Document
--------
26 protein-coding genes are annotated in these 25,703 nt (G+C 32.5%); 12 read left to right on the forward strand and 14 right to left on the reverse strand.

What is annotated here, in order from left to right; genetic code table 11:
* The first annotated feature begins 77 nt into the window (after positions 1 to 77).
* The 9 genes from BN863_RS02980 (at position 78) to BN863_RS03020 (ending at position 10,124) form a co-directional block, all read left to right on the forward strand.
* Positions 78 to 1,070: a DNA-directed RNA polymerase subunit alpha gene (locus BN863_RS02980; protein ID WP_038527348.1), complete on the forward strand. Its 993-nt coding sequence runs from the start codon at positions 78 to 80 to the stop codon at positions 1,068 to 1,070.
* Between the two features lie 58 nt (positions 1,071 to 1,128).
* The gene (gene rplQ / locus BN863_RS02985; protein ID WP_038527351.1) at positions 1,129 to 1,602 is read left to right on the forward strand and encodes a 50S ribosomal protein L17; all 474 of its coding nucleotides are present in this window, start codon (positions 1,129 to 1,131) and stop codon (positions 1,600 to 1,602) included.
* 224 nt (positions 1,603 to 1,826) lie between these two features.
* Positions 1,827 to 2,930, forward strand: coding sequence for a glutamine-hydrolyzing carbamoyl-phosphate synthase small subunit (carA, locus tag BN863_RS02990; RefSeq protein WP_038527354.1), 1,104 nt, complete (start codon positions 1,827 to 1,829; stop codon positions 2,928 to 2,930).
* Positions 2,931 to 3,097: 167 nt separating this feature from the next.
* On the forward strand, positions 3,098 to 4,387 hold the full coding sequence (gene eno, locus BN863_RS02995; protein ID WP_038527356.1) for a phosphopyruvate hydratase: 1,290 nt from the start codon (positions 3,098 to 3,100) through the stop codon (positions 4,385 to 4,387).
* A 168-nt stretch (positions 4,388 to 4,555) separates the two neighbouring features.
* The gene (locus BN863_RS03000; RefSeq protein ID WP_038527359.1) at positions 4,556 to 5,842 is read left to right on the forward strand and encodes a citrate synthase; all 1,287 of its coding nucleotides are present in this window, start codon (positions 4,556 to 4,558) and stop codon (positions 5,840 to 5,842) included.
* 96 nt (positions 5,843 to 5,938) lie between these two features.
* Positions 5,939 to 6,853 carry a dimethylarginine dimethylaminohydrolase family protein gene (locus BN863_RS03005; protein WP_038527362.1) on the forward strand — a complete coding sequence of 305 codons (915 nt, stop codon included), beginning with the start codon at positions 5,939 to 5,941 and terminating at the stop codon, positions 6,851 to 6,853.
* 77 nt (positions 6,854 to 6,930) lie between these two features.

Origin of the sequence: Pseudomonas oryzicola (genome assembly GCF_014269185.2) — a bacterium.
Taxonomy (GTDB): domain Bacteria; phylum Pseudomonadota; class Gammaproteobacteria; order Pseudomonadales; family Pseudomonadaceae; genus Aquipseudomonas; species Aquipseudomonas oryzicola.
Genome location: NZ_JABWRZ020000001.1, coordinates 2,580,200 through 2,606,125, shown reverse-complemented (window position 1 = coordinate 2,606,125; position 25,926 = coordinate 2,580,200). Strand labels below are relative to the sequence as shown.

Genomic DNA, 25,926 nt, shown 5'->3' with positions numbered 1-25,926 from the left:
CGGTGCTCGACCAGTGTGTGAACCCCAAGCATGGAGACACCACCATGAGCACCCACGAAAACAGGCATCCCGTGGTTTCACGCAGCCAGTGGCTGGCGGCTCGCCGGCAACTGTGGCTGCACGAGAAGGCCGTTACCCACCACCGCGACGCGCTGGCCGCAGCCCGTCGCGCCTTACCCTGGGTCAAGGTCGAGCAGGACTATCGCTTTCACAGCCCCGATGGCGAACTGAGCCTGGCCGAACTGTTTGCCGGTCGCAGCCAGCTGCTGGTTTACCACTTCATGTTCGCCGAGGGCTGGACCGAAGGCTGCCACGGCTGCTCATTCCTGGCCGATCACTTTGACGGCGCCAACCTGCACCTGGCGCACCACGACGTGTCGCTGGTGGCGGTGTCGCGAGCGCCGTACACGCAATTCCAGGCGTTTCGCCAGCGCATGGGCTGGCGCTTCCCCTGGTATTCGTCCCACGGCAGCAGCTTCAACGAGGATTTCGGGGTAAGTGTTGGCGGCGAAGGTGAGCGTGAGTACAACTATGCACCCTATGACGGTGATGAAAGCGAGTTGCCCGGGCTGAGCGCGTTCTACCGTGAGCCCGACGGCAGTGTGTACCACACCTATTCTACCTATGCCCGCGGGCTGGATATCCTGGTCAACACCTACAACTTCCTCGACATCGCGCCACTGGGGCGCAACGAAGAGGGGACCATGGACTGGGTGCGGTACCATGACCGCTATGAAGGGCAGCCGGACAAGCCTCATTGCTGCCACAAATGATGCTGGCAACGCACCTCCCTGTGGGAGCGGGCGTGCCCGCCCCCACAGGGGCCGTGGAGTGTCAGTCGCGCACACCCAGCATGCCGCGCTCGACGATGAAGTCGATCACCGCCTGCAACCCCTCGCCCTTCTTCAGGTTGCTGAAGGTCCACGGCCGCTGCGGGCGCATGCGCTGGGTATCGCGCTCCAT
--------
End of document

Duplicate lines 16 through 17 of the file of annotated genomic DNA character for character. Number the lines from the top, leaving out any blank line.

* 77 nt (positions 6,854 to 6,930) lie between these two features.

Origin of the sequence: Pseudomonas oryzicola (genome assembly GCF_014269185.2) — a bacterium.